Posts land Kenyan-born US runners in hot Twitter soup

Athletes compete in the men's senior 10km race during the World Cross-County Championships in Kampala ...
Athletes compete in the men's senior 10km race during the World Cross-County Championships in Kampala on March 26, 2017. PHOTO/ISAAC KASAMANI / AFP

Kenyan-born American athletes- Olympics silver medallist Paul Chelimo and Samuel Kiprono Chelanga- faced the wrath of local social media users after posting disparaging tweets aimed at the country and continent of their birth on the micro-blogging site.

Chelimo and Chelanga who flopped at Sunday’s IAAF World Cross Country Championships in Kampala despite being tipped to medal were on the receiving end of vitriol from Kenyans on Twitter (#KOT) who frayed them for their ignorant posts.

Chelimo who gained American citizenship by enlisting in the United States Army as a water treatment specialist took issue with a Kenya Airways flight attendant on Friday en route to Kampala for the World Cross where he ran the anchor leg in their 4X2000m Mixed Relay team.

“Its only in @KenyaAirways that the flight attendant has guts 2 ask u if you have ever flown before…ma’am its none of your business#toolocal,” the Rio silver winner tweeted on his @Paulchelimo handle.

The reaction to the unashamed post was furious as the runner who clocked a brisk 4:56 in the last 2K leg to bring the Americans home in sixth in 24:08, 1:46 behind the winners Kenya was torn to shreds.

“@PaulChelimo @KenyaAirways Eish..mkifika Trump land mnasumbua #frequentfliers (When you settle in Trump land, you become a bother),” Grace Mwelu tweeted.

Visibly irked by Chelimo’s post, Nation Media Group Editorial Director, Sports and seasoned journalist editor Elias Makori wrote, ““@Paulchelimo @KenyaAirways Why expose your arrogance? The village in you hasn’t left even with a Trump passport! Cabin crew was in Order !”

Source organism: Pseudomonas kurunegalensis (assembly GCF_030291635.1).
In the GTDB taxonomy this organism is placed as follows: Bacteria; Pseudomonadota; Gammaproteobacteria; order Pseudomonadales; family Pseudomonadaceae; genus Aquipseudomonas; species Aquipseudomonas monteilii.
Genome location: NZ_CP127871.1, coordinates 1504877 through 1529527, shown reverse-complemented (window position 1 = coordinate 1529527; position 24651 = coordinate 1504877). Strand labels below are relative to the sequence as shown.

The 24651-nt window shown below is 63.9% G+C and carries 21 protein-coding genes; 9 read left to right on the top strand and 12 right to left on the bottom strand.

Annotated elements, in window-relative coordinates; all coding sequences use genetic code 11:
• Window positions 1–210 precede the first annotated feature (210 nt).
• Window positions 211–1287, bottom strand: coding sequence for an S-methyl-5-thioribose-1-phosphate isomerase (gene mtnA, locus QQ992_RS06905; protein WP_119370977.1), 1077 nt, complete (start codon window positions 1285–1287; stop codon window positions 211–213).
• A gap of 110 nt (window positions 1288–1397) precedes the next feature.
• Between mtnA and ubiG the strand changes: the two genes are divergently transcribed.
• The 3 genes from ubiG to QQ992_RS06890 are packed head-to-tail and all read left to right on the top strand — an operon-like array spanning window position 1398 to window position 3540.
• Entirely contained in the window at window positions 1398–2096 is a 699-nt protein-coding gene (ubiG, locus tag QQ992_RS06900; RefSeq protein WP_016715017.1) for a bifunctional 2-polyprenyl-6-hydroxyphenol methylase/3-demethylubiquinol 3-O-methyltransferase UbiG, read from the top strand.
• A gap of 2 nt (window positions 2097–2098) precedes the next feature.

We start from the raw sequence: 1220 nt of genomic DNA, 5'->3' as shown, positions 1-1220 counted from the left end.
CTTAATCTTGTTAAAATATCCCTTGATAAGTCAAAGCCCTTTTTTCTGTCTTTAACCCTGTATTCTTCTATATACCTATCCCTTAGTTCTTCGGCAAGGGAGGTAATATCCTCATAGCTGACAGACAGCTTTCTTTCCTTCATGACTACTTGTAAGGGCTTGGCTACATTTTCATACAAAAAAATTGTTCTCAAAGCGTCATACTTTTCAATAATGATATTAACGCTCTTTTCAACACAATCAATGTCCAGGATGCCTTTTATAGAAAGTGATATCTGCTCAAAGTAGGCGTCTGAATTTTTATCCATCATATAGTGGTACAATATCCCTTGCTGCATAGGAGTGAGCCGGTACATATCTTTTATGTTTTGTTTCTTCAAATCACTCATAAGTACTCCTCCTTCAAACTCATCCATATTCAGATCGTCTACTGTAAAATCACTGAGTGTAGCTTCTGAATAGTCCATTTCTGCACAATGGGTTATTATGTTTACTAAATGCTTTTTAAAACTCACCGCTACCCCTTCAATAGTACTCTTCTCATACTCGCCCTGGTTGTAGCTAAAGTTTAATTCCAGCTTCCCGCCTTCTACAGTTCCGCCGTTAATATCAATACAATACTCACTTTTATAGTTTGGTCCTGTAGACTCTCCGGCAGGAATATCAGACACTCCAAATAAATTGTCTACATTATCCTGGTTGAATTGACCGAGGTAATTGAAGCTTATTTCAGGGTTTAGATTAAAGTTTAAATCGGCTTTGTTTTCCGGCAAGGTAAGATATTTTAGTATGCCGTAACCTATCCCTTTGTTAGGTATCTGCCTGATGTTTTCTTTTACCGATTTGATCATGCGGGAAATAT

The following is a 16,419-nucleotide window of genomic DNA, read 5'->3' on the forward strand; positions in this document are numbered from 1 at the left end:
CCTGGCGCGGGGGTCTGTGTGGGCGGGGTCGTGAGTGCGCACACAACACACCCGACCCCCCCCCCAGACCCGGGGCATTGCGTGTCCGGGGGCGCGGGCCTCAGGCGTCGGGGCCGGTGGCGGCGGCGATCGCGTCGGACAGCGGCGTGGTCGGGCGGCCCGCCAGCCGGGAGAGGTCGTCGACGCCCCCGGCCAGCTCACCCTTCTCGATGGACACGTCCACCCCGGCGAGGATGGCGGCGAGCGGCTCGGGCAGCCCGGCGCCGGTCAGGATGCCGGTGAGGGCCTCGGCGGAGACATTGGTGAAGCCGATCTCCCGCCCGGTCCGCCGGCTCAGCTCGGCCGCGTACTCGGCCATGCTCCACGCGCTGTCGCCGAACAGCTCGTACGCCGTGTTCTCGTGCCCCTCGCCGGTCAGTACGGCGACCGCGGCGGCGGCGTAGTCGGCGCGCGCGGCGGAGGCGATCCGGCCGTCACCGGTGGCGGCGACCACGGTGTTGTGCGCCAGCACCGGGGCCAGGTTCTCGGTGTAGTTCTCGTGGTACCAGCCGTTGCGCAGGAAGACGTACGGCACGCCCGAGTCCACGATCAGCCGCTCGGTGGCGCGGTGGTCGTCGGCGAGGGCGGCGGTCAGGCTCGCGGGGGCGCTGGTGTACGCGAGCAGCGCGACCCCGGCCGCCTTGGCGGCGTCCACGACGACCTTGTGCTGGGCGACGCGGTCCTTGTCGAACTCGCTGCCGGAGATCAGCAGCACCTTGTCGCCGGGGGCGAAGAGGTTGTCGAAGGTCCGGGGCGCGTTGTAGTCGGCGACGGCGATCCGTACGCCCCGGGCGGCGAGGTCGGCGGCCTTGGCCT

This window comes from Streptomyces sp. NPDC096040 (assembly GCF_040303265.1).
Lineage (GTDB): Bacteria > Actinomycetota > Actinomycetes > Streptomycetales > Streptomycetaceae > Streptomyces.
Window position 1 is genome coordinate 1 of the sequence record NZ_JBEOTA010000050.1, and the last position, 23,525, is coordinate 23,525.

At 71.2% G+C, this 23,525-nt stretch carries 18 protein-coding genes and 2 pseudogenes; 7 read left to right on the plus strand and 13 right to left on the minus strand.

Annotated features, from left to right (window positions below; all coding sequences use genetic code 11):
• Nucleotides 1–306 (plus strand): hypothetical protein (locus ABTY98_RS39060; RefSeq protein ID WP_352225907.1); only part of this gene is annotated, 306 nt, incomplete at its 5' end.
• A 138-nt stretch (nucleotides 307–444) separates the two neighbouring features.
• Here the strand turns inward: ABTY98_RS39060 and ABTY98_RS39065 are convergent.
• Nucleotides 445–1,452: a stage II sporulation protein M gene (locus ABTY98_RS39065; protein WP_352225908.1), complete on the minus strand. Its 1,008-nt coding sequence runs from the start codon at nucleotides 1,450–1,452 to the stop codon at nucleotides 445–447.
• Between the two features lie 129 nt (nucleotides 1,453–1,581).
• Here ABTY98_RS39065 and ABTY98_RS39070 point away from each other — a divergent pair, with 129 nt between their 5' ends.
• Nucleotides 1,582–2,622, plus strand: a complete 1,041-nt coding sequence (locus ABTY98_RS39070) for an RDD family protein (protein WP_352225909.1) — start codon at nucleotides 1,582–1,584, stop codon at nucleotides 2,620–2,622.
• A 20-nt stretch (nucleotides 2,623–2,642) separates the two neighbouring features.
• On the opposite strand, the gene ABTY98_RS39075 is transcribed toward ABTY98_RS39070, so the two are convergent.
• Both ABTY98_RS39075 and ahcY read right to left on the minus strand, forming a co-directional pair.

Eliud Wangondu was more diplomatic in his response, saying, “@Paulchelimo @KenyaAirwayoesnt hurt to say yes or no.I said yes a few weeks ago. Doesn’t make me less of a passenger.”

Tony Kinyash queried, “@Paulchelimo kuna mtu alikulazimisha kutumia KQ (Did anyone force you to use KQ)?”


The 27 year-old went to the USA in 2010 to attend college and has a degree in public health from the University of North Carolina in Greensboro.

Chelimo’s fellow countryman, 32-year-old Chelanga a younger brother to 2007 Rotterdam winner Joshua, was also in the line of fire on Twitter-sphere when he posted on Tuesday after the Kampala World Cross where he finished 11th to diminish the ability of the continent of his birth to host major championships.

“I wouldn’t recommend racing in Africa. Super thankful for 11th place overall,” Chelanga who turned to the US after failing to cut the grade in local competition wrote on his official @SamChelanga account.

Unlike Chelimo’s post, the gloves were off on Chelanga’s timeline as it briskly evolved into a wallpaper of quips faulting his “skewed” view of the continent despite his Kenyan roots.

@ReachSports tweeted, “The Kenyan born @SamChelanga would not recommend racing in ‘Africa’.This is the dangerous thinking we want to change. “

Aggrey Wabulwenyi‏ added,” @SamChelanga Oops! So you’ve also taken cue of referring 1 African country as Africa watched the race & of course #Africa4Life.”

@Rotvic2000 said, “@SamChelanga @NikeRunning  I didn’t expect to hear that from you, you were born and raised there not all days are Monday let’s just say that.”

Chelanga tried to do damage control, trying to clarify his post with some responses to some of his critics.

“Very disappointing. My comment was a compliment for how tough the conditions were in Africa & respect for the great talent.

“For the record: I loved the race, Uganda,& the whole experience in #iaafkampala2017 . I wish I didn’t have to defend my last tweet. So sad,” he later posted.

Another Kenyan born American great, Bernard Lagat, 43, the Osaka 2007 double world champion delivered a stinging riposte to his countryman.

“@SamChelanga While the IAAF tries its best to bring sports to Africa, pple like u keep dragging the continent down the mud. You’re lost.”

Perhaps, Chelanga’s initial post was a gross misunderstanding and he was clearly appreciating the level of talent in the continent and although some of his fans and followers supported his explanation, he erroneously forgot how sensitive some Twitter users can be.

Whatever one posts online can be subject to varied interpretations. The unwritten rule of thumb in Twitter is simple, Think, reflect, rewrite before you Tweet!”

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Story By Bernard Ndong
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